Findings

Sheep

Kevin Lewis

December 13, 2017

Stock Trades of SEC Employees
Shivaram Rajgopal & Roger White
Journal of Law and Economics, forthcoming

Abstract:
We examine the profitability of stock trades executed by SEC employees. Subject to the considerable constraints of the data (no portfolio information, occupational details, or individual identifiers and inability to determine actual profitability of trades), we find that a hedge portfolio mimicking such trades earns a positive abnormal return of about 8.5% per year in U.S. stocks, driven primarily by negative abnormal future returns on sell transactions. The SEC claims that this result stems in part from employees being forced to sell stocks in a firm when they are assigned to secret investigations. We question whether this policy is reasonable.


Do Journalists Help Investors Analyze Firms' Earnings News?
Nicholas Guest
MIT Working Paper, November 2017

Abstract:
I examine whether the market’s reaction to firms’ earnings news varies with analysis (or editorial content) produced by financial journalists. A series of natural experiments at The Wall Street Journal (WSJ) shows that WSJ articles increase trading volume and improve price discovery at earnings announcements. The effects are stronger when an article contains more original analysis and less content reproduced from the firm’s press release. This evidence refines inferences from prior studies that find media dissemination, but not analysis, makes the market’s earnings response more efficient. Instead, my paper suggests media analysis also enhances investors’ trading decisions by improving their understanding of the implications of firms’ earnings news. In other words, journalists’ analysis efforts provide value to readers, which helps explain the continued production of costly earnings-related analysis amid increasing pressure from low-cost information sources.


What a Difference a (Birth) Month Makes: The Relative Age Effect and Fund Manager Performance
John (Jianqiu) Bai et al.
Northeastern University Working Paper, November 2017

Abstract:
Many US states have a single cutoff date for school entry, meaning that some children are older than others when they begin kindergarten. We document that this variation in birth months is associated with differences in adult labor market outcomes in the mutual fund industry. Relatively older managers (i.e. those born just after the cutoff) make better stock selections and their funds outperform their younger peers’ funds by 0.48% per annum. This difference is linked to increased confidence. Survey respondents judge relatively older managers as appearing more confident in photographs, and these managers display more confident behavior: making larger bets, window-dressing their holdings less, and securing more fund flows conditional on performance.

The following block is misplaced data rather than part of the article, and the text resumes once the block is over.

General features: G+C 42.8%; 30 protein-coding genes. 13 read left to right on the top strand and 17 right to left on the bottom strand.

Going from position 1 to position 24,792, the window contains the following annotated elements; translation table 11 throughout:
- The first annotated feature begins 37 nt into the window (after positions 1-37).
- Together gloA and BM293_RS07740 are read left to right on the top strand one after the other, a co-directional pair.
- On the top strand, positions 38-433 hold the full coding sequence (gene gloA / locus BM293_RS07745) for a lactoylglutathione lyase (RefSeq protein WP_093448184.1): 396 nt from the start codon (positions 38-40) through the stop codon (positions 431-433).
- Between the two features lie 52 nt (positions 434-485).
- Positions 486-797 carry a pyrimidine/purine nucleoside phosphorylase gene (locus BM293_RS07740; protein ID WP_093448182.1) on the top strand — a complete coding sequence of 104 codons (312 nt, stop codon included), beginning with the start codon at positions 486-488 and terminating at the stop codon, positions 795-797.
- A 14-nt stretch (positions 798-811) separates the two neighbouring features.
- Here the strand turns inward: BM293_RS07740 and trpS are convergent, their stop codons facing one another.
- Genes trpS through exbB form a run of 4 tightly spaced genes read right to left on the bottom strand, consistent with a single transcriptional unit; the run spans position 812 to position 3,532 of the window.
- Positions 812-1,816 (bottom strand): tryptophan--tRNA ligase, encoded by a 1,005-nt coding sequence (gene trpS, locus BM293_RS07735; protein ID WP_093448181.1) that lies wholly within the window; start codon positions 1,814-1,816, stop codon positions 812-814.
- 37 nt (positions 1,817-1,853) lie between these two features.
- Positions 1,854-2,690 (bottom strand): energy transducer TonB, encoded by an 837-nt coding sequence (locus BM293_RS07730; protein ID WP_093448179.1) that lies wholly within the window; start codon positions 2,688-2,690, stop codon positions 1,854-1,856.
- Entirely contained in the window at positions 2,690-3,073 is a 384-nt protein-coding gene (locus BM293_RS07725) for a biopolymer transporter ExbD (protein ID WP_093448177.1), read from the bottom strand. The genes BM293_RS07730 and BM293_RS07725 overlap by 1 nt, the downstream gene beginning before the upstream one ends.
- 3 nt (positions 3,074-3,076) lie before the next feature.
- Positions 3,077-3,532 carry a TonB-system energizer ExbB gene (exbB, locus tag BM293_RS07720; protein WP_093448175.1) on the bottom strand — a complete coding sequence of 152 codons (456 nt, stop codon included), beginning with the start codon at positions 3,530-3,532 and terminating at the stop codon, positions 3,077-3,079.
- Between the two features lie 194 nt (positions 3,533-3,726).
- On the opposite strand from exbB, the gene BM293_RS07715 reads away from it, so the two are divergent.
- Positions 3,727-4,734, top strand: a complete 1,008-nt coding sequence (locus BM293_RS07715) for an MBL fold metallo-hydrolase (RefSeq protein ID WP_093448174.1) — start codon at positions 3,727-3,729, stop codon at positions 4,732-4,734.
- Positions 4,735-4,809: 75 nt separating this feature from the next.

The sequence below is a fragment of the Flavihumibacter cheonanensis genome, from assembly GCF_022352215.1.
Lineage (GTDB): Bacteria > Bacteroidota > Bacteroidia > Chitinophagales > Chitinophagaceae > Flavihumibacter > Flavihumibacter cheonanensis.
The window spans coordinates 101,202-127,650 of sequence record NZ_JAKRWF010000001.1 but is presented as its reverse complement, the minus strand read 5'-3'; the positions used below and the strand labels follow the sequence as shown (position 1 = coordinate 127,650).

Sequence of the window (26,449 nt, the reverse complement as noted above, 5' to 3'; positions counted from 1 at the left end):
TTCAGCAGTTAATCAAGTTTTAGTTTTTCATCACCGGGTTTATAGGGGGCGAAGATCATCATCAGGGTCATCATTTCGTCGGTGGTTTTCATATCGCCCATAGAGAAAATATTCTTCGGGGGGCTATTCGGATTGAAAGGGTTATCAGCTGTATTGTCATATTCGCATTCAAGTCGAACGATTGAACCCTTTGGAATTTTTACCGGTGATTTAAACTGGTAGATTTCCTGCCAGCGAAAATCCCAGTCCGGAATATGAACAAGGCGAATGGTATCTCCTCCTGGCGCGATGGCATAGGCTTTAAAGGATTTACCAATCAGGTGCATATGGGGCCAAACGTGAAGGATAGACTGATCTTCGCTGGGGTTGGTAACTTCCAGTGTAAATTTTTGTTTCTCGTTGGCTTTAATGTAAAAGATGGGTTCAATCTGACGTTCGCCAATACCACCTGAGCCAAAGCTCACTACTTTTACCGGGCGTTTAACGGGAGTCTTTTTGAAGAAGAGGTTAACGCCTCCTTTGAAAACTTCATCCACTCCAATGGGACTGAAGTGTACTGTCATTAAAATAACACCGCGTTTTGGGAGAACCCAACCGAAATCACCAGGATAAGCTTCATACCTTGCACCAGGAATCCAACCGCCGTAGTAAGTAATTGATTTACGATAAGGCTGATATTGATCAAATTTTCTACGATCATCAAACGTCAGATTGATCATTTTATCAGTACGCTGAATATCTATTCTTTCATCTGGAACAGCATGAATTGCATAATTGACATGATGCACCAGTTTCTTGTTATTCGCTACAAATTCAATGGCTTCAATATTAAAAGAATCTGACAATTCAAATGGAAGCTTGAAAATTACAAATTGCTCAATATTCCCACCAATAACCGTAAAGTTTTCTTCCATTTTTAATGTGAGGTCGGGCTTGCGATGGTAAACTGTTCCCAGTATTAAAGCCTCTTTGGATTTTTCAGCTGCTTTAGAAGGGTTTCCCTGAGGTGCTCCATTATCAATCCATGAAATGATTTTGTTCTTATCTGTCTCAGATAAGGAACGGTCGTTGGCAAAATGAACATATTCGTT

The Deterrent Effect of the Securities and Exchange Commission’s Enforcement Intensity on Illegal Insider Trading: Evidence from Run-up before News Events
Diane Del Guercio, Elizabeth Odders-White & Mark Ready
Journal of Law and Economics, May 2017, Pages 269-307

Abstract:
We examine whether public enforcement of US insider-trading laws affects price discovery. Examining insider-trading civil cases filed by the Securities and Exchange Commission (SEC) from 2003 to 2011, we find that the price impact on insider-trading days is much smaller than the effect documented for the 1980s, consistent with increased fear of prosecution. Moreover, we find that preannouncement anticipatory run-up in comprehensive samples of takeover bids and earnings announcements is negatively related to resource-based measures of public enforcement intensity, which suggests that aggressive SEC enforcement deters illegal activity. In addition, we find that quoted bid-ask spreads are negatively related to the SEC’s enforcement intensity, which suggests that greater enforcement improves liquidity. Moreover, the negative and significant relation between run-up and the SEC’s enforcement intensity persists after controlling for quoted spreads.


Political Uncertainty and IPO Activity: Evidence from U.S. Gubernatorial Elections
Gönül Çolak, Art Durnev & Yiming Qian
Journal of Financial and Quantitative Analysis, forthcoming

Abstract: